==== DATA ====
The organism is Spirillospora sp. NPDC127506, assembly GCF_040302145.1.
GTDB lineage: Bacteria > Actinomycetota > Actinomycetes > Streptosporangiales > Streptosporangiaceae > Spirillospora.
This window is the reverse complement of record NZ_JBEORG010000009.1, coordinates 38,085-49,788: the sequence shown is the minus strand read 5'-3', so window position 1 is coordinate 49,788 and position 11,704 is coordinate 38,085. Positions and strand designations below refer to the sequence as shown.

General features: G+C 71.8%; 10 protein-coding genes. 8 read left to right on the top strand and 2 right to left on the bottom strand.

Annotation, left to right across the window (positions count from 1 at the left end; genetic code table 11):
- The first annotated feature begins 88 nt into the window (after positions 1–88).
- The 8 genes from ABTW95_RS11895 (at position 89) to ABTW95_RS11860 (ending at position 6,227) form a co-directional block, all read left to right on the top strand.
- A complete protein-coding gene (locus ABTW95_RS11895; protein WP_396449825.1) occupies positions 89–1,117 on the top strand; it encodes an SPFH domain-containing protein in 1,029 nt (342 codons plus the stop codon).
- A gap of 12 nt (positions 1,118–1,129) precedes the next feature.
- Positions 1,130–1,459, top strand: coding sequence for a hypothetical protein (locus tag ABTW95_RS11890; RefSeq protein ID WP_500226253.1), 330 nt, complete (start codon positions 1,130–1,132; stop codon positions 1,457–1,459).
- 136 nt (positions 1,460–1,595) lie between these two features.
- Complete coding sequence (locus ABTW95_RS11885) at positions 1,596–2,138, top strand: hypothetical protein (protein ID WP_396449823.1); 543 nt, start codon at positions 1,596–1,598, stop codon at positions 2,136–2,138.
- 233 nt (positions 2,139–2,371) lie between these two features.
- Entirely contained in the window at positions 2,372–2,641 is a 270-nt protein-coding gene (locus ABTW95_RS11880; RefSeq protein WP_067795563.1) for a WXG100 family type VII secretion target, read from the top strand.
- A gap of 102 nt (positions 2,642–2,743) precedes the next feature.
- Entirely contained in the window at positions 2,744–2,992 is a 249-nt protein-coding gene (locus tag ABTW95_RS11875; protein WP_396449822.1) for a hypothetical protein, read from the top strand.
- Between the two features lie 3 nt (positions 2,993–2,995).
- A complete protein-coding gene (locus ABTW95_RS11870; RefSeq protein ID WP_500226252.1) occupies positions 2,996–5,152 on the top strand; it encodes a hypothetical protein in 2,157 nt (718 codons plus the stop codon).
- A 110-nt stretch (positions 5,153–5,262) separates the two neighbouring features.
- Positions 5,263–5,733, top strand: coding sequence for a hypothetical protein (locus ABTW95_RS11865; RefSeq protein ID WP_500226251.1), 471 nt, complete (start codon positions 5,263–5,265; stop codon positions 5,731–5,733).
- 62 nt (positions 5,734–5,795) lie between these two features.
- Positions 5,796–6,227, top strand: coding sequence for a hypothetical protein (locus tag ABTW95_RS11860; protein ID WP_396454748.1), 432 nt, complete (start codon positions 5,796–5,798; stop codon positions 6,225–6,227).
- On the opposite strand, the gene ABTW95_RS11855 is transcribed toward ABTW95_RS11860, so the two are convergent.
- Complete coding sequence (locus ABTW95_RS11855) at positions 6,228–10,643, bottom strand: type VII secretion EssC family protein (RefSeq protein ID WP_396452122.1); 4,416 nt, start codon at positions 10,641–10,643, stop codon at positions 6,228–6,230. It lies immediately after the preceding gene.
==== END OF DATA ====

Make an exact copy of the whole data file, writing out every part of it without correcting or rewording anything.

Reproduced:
The organism is Spirillospora sp. NPDC127506, assembly GCF_040302145.1.
GTDB lineage: Bacteria > Actinomycetota > Actinomycetes > Streptosporangiales > Streptosporangiaceae > Spirillospora.
This window is the reverse complement of record NZ_JBEORG010000009.1, coordinates 38,085-49,788: the sequence shown is the minus strand read 5'-3', so window position 1 is coordinate 49,788 and position 11,704 is coordinate 38,085. Positions and strand designations below refer to the sequence as shown.

General features: G+C 71.8%; 10 protein-coding genes. 8 read left to right on the top strand and 2 right to left on the bottom strand.

Annotation, left to right across the window (positions count from 1 at the left end; genetic code table 11):
- The first annotated feature begins 88 nt into the window (after positions 1–88).
- The 8 genes from ABTW95_RS11895 (at position 89) to ABTW95_RS11860 (ending at position 6,227) form a co-directional block, all read left to right on the top strand.
- A complete protein-coding gene (locus ABTW95_RS11895; protein WP_396449825.1) occupies positions 89–1,117 on the top strand; it encodes an SPFH domain-containing protein in 1,029 nt (342 codons plus the stop codon).
- A gap of 12 nt (positions 1,118–1,129) precedes the next feature.
- Positions 1,130–1,459, top strand: coding sequence for a hypothetical protein (locus tag ABTW95_RS11890; RefSeq protein ID WP_500226253.1), 330 nt, complete (start codon positions 1,130–1,132; stop codon positions 1,457–1,459).
- 136 nt (positions 1,460–1,595) lie between these two features.
- Complete coding sequence (locus ABTW95_RS11885) at positions 1,596–2,138, top strand: hypothetical protein (protein ID WP_396449823.1); 543 nt, start codon at positions 1,596–1,598, stop codon at positions 2,136–2,138.
- 233 nt (positions 2,139–2,371) lie between these two features.
- Entirely contained in the window at positions 2,372–2,641 is a 270-nt protein-coding gene (locus ABTW95_RS11880; RefSeq protein WP_067795563.1) for a WXG100 family type VII secretion target, read from the top strand.
- A gap of 102 nt (positions 2,642–2,743) precedes the next feature.
- Entirely contained in the window at positions 2,744–2,992 is a 249-nt protein-coding gene (locus tag ABTW95_RS11875; protein WP_396449822.1) for a hypothetical protein, read from the top strand.
- Between the two features lie 3 nt (positions 2,993–2,995).
- A complete protein-coding gene (locus ABTW95_RS11870; RefSeq protein ID WP_500226252.1) occupies positions 2,996–5,152 on the top strand; it encodes a hypothetical protein in 2,157 nt (718 codons plus the stop codon).
- A 110-nt stretch (positions 5,153–5,262) separates the two neighbouring features.
- Positions 5,263–5,733, top strand: coding sequence for a hypothetical protein (locus ABTW95_RS11865; RefSeq protein ID WP_500226251.1), 471 nt, complete (start codon positions 5,263–5,265; stop codon positions 5,731–5,733).
- 62 nt (positions 5,734–5,795) lie between these two features.
- Positions 5,796–6,227, top strand: coding sequence for a hypothetical protein (locus tag ABTW95_RS11860; protein ID WP_396454748.1), 432 nt, complete (start codon positions 5,796–5,798; stop codon positions 6,225–6,227).
- On the opposite strand, the gene ABTW95_RS11855 is transcribed toward ABTW95_RS11860, so the two are convergent.
- Complete coding sequence (locus ABTW95_RS11855) at positions 6,228–10,643, bottom strand: type VII secretion EssC family protein (RefSeq protein ID WP_396452122.1); 4,416 nt, start codon at positions 10,641–10,643, stop codon at positions 6,228–6,230. It lies immediately after the preceding gene.